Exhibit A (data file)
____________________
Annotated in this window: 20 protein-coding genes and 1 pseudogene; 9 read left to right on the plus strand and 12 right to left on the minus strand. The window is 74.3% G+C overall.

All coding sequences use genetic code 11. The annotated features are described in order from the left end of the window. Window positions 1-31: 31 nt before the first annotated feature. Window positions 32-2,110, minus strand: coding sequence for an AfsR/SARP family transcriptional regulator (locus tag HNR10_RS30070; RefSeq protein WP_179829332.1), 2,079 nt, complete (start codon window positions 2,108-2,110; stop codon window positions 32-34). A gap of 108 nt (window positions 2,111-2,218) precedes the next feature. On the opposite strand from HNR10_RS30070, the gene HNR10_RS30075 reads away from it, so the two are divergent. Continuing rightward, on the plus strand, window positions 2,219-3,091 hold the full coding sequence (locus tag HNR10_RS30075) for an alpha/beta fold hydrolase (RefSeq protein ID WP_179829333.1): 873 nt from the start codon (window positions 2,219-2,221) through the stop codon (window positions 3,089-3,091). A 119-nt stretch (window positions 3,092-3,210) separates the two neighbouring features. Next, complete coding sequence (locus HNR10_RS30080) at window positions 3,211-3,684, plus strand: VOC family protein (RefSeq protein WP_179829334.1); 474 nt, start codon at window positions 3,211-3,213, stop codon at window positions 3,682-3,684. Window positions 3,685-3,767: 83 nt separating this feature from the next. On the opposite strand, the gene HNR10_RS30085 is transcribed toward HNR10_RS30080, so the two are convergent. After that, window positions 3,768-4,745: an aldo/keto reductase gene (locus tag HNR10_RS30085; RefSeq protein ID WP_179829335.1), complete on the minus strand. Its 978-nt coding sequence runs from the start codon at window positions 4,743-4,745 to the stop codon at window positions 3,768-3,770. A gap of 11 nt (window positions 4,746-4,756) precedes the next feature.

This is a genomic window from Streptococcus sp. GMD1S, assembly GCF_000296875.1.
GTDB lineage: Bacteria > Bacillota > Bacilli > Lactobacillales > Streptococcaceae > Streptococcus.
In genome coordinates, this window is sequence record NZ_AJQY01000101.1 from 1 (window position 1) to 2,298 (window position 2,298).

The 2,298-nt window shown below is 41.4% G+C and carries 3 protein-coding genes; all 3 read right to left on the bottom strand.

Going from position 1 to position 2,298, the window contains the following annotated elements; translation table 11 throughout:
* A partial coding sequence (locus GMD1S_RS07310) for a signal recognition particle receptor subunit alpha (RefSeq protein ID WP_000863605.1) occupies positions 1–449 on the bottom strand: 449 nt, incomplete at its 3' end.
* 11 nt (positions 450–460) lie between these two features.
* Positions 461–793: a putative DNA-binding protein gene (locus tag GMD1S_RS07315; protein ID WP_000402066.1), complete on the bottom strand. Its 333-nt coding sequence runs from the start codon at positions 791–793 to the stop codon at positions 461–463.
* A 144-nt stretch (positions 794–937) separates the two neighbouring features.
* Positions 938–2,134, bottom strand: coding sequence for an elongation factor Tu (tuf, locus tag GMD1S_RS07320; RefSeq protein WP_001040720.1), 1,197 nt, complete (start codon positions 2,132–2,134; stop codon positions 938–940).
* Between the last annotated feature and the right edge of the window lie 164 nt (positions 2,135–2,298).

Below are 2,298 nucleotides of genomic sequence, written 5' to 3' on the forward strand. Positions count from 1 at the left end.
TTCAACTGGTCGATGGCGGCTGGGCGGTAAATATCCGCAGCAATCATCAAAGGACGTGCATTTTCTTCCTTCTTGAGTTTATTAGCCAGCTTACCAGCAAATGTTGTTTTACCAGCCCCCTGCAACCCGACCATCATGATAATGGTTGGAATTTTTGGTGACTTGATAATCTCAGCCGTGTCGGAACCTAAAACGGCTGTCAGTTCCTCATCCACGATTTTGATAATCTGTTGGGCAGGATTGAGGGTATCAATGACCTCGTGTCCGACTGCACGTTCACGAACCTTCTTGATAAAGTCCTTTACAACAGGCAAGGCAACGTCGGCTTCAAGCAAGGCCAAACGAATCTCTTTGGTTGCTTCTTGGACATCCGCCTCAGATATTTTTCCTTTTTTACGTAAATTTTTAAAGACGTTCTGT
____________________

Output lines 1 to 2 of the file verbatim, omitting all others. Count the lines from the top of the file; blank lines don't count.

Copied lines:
Annotated in this window: 20 protein-coding genes and 1 pseudogene; 9 read left to right on the plus strand and 12 right to left on the minus strand. The window is 74.3% G+C overall.

All coding sequences use genetic code 11. The annotated features are described in order from the left end of the window. Window positions 1-31: 31 nt before the first annotated feature. Window positions 32-2,110, minus strand: coding sequence for an AfsR/SARP family transcriptional regulator (locus tag HNR10_RS30070; RefSeq protein WP_179829332.1), 2,079 nt, complete (start codon window positions 2,108-2,110; stop codon window positions 32-34). A gap of 108 nt (window positions 2,111-2,218) precedes the next feature. On the opposite strand from HNR10_RS30070, the gene HNR10_RS30075 reads away from it, so the two are divergent. Continuing rightward, on the plus strand, window positions 2,219-3,091 hold the full coding sequence (locus tag HNR10_RS30075) for an alpha/beta fold hydrolase (RefSeq protein ID WP_179829333.1): 873 nt from the start codon (window positions 2,219-2,221) through the stop codon (window positions 3,089-3,091). A 119-nt stretch (window positions 3,092-3,210) separates the two neighbouring features. Next, complete coding sequence (locus HNR10_RS30080) at window positions 3,211-3,684, plus strand: VOC family protein (RefSeq protein WP_179829334.1); 474 nt, start codon at window positions 3,211-3,213, stop codon at window positions 3,682-3,684. Window positions 3,685-3,767: 83 nt separating this feature from the next. On the opposite strand, the gene HNR10_RS30085 is transcribed toward HNR10_RS30080, so the two are convergent. After that, window positions 3,768-4,745: an aldo/keto reductase gene (locus tag HNR10_RS30085; RefSeq protein ID WP_179829335.1), complete on the minus strand. Its 978-nt coding sequence runs from the start codon at window positions 4,743-4,745 to the stop codon at window positions 3,768-3,770. A gap of 11 nt (window positions 4,746-4,756) precedes the next feature.